COMMENT & ANALYSES: Transport and tourism minister Paschal Donohoe confirmed to RTE Radio One this morning that the funding for the western section of the Dublin to Galway greenway is now on hold.
IrishCycle.com readers will have read recently that the minister and Department of Transport were building up to such a move. These hints were warning to any locals interested in building the Athlone to Galway section in the short term.
Opposition from farmers along the route is intense, and local political support is close to nonexistent. Blaming the minister for this is wrong.
As we wrote at the end of last year, claims of greenways putting farmers “out of business” and “destroying” farms is over the top — coming from the the Irish Farming Association, it was irresponsible.
The suggestions to route the greenway along the old Dublin to Galway road were, maybe, well meaning. But those who suggested such were complely missing the point of a tourism-focused and family friendly greenway. Not to mention that such a route would be placed between the roadways and the driveways to a very large number of houses and farms. That would have been impractical and possable more distruptive to farms than a route via fields.
Some in rural Ireland have taken bunker-like mentality to a number of issues and this does not help with greenway issues. Irish Farming Association stoking up flames with hyperbole does not help, but this is made worse again by reasonable local and regional politicians jumping on bandwagons in fear that they will lose out to other politicians who object to almost everything if they can see it as helping them get elected.
If the opposition was only a county in the middle of the country and all other areas were mainly supportive of the project, then the minister would have grounds to push ahead. But without any notable support west of the River Shannon, the minister was correct in standing down funding.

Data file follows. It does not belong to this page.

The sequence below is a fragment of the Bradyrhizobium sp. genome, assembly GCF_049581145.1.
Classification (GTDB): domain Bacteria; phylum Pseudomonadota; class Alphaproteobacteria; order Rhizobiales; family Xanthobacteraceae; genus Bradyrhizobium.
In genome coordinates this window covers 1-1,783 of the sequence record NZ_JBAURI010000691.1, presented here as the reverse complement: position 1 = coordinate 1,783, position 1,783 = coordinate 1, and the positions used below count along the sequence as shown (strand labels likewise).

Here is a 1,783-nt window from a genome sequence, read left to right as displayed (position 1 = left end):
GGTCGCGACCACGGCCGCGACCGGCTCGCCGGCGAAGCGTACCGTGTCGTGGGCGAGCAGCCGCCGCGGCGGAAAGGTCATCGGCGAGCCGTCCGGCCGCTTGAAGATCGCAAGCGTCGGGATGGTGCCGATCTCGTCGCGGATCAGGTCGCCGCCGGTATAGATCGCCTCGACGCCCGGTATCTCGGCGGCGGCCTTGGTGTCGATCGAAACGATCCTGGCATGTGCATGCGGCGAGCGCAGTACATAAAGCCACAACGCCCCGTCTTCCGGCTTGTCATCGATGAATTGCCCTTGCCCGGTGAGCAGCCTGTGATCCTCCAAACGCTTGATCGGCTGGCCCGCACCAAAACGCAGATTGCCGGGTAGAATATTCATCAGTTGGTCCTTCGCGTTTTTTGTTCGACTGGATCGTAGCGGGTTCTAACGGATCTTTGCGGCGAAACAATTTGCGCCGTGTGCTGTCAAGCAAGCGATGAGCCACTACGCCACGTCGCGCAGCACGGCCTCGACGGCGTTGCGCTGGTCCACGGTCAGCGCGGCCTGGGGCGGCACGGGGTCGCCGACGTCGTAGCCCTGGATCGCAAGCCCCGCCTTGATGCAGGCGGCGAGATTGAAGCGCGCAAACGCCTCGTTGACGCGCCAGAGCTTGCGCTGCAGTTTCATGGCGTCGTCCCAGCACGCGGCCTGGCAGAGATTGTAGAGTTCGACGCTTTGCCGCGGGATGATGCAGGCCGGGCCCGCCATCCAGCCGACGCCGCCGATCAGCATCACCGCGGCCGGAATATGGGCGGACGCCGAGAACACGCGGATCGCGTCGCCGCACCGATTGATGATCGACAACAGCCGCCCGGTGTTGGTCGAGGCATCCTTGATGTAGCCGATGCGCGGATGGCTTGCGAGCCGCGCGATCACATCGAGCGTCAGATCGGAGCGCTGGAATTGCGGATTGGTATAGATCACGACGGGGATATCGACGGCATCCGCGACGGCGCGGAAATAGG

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The next steps for the project is to progress the sections east of Athlone — including in the Dublin commuter area which should have great cycling as commuting potential, and a much needed link into the centre of Athlone.
Options will also be looked at for re-starting the greenway between Athlone and Galway. However, the Department of Transport should also look at re-routing the greenway from County Galway, which has been relatively unsupportive, to County Mayo, a country which understands greenways more than most (Disclosure: the author of this article is Mayo-based).
Why County Mayo? It’s not much further than Galway City and the council are already developing a network of greenways around the county. The Great Western Greenway out of Westport to Achill Island was the start of that. But progress has also started around the county’s largest towns, Castlebar and Ballina. The council have said that the Great Western Greenway brand is to be used for the county’s network, not just the original route.
If nothing else looking at re-routing the first national greenway to County Mayo would be a good back up if there is no progress in Galway. It would also act as an incentive for progress in Galway. In the long-run we need a network of such routes linking into counties Galway, Mayo, Sligo etc. So, if Galway lacks the support, it’s only right to look elsewhere.